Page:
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This article was published 9/10/2020 (413 days ago), so information in it may no longer be current.
Andrew Tunny spent Wednesday morning in the company of 14 large turkeys.
In the kitchen at the Union Gospel Mission on Princess Street, Tunny, 51, was deboning the birds and preparing them for the oven, knowing that in three days time, the turkeys would be gobbled up by hungry souls during the mission’s annual Thanksgiving meal.
"For me, it’s just another day at the office, so to speak," he said of Thanksgiving. "We do what we do for the Lord Jesus Christ, and we serve whatever we serve as if we were serving our king."
In years past, the mission could serve three or four groups of 126 people that meal fit for their king, but this year, COVID-19 restrictions mean substantially fewer people at one time, said Martin Chidwick, the mission’s development manager.
Although the pandemic means the chairs will be spread out and masks worn, Chidwick said the holiday meal was never off the table.
"People need each other, and they need fellowship," he said. "Pandemic or no pandemic, people need to eat."
And pandemic or no pandemic, community organizations across the city are preparing their spreads for what normally is one of their busiest days of the year, which has an added layer of meaning in 2020.
The Salvation Army location at 324 Logan Ave., is expecting to serve 500 take-away turkey dinners Thursday. All donations given to Winnipeg Harvest’s 35th-annual Thanksgiving Drive are being doubled thanks to an anonymous benefactor. Siloam Mission’s meal will look different, with only those staying at the downtown shelter eating in the dining room and the rest getting their turkey dinners to go.
For its 35th anniversary this year, Winnipeg Harvest’s Thanksgiving campaign is asking people to give 35 hours of volunteer time, 35 tins for donation bins, or multiples of $35; each financial donation will be doubled by an anonymous donor. On Wednesday, the organization received more than 1,000 pounds of turkey donated by Save-On-Foods and radio station QX104 to be distributed to people across the province; and more is on the way, CEO Keren Taylor-Hughes said.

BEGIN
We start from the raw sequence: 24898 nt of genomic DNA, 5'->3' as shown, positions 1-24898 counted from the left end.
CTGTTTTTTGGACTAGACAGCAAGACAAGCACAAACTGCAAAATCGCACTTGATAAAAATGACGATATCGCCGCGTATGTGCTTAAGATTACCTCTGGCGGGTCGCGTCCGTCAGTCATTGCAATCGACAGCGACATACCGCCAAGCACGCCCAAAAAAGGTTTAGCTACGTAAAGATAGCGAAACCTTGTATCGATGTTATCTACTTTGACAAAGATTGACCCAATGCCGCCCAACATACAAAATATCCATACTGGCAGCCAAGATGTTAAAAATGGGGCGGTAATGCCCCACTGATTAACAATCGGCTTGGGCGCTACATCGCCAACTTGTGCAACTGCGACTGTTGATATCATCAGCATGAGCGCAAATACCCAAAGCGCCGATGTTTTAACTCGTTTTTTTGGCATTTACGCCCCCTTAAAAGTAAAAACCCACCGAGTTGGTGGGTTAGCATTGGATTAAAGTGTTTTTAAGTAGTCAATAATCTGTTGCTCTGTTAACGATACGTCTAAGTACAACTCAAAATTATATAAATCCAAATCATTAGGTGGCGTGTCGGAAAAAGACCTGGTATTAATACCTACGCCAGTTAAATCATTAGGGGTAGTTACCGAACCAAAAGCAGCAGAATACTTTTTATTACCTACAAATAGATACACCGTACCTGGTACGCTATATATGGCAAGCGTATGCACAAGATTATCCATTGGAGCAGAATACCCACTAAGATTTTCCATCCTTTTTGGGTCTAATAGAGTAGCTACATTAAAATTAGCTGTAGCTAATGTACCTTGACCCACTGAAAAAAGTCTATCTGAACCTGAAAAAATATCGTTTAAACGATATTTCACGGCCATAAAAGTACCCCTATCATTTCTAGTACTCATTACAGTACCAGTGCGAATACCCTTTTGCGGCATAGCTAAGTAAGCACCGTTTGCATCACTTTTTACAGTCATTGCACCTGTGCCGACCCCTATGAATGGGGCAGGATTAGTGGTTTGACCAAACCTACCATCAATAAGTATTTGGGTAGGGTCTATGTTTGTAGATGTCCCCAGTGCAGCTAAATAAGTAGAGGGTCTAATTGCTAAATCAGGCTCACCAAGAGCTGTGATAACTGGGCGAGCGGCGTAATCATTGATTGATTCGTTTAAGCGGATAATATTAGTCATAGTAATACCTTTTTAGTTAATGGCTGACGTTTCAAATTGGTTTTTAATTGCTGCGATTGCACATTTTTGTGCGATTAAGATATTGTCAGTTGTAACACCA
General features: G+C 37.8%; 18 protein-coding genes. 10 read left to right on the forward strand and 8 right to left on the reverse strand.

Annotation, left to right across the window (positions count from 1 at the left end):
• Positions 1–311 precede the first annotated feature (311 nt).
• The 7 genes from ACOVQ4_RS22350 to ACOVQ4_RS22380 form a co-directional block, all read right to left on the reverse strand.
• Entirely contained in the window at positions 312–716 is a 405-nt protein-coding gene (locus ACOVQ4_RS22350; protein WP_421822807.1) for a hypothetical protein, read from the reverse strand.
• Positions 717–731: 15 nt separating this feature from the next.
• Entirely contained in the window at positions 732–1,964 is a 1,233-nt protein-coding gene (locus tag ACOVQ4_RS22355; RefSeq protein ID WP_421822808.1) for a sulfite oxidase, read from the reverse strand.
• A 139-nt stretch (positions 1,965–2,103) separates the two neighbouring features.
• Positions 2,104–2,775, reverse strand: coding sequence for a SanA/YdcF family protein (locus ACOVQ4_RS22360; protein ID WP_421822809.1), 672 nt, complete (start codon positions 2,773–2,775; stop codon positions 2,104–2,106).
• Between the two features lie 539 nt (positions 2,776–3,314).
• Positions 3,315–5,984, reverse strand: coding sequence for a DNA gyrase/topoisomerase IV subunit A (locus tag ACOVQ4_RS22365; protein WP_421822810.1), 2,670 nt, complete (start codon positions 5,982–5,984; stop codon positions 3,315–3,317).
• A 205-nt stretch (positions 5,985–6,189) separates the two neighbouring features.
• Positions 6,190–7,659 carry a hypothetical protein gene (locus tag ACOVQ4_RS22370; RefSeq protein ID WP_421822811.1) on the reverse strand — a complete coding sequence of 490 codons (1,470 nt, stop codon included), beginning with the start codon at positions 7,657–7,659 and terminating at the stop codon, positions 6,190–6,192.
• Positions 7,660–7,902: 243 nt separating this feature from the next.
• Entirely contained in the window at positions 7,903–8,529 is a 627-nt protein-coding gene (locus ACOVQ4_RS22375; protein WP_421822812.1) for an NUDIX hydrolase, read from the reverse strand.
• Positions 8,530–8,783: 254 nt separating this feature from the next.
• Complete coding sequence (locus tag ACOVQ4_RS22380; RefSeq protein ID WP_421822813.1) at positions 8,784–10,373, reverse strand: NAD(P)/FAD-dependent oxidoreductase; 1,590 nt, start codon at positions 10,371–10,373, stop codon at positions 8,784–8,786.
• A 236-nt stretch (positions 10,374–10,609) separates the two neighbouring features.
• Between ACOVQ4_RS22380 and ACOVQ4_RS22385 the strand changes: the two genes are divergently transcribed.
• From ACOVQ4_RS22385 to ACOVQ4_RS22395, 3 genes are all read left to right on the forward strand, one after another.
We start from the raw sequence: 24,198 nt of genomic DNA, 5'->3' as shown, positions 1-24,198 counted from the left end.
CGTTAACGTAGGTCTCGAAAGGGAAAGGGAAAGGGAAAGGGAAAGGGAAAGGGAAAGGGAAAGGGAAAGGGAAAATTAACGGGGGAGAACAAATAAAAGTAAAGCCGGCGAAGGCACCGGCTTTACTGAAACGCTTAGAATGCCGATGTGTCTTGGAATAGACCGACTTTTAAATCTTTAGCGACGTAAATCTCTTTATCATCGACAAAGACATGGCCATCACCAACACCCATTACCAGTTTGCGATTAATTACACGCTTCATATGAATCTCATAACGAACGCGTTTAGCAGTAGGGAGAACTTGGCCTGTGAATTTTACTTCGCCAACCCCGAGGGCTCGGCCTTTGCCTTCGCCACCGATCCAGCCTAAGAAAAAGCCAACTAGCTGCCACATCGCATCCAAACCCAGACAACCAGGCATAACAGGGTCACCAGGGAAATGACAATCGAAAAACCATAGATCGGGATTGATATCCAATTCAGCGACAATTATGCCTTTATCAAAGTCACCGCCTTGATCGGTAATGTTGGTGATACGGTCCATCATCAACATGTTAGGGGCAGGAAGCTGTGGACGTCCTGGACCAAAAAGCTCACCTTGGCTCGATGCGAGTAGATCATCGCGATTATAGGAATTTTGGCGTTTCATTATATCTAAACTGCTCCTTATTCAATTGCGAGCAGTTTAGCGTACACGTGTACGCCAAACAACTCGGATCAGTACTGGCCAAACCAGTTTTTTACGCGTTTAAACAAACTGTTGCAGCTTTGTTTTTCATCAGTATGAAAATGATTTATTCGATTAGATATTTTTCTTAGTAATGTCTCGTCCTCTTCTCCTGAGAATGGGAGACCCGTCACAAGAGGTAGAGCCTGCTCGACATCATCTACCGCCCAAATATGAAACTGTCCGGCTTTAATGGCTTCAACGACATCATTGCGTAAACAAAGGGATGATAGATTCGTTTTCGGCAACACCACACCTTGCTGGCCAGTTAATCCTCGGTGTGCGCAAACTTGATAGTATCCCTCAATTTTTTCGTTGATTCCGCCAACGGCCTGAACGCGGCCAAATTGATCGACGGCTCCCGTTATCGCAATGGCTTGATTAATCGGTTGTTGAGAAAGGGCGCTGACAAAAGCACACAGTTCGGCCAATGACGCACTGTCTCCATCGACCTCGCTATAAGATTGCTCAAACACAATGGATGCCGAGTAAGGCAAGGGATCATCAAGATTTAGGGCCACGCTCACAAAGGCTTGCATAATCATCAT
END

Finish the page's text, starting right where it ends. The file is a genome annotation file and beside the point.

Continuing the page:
At Agape Table on Furby Street, executive director Jim Steep is expecting to see at least 500 people lined up outside for a bagged Thanksgiving feast Monday morning.
Usually, the meal is an opportunity to gather indoors, with politicians and local power brokers holding the tongs and doling out the mashed potatoes. But since March, the small grassroots kitchen has been operating a takeaway service, with bagged meals being handed out.
Since the pandemic began, these community organizations have each faced a conundrum: the community need has arguably never been greater, but the realities of COVID-19 have made it more difficult to address.
At Agape, before the pandemic, a busy day was considered one with 275 guests. Not so these days.
"Rarely has there been a day with fewer than 500 meals," said Steep. "A few weeks ago, we did 660."
Between April and July 2019, Agape Table served 23,000 guests. Over the same stretch this year, the organization served 37,000 — a 61 per cent increase. So Steep expects this year’s event to be considerably larger than ever before, albeit, without the camaraderie of sitting around a table.
"Hopefully, we can get back to that soon," he said.
But on Monday, guests will take their turkey sandwiches, mashed potatoes and gravy, vegetables, pie and candy to go, handed out by a cast of volunteers that make the whole operation run smoothly.
“I feel sorry, and certainly the loss of the up–close–and–personal contact we’re used to, but I know our guests are very grateful.” – Bunty Anderson
One of them is Bunty Anderson, a retired social worker who spent Wednesday morning stuffing bags and chopping vegetables for the soup the kitchen serves on a daily basis. She expects this year’s feast to attract a huge crowd.
Anderson said she’s disappointed the meal can’t be run in the traditional sense, but said it’s important it’s happening at all.
"I feel sorry, and certainly the loss of the up-close-and-personal contact we’re used to, but I know our guests are very grateful," she said. "Part of the purpose of Thanksgiving is to pause and be thankful, and I’m very glad we are able to contribute. My God, there is so much to be thankful for."
Tunny shared the sentiment.
"There is a lot of fear out there, but I think we can bring a little peace and make people feel a little bit better," he said. "We bring people to the Lord through our meals."
Ben Waldman covers a little bit of everything for the Free Press.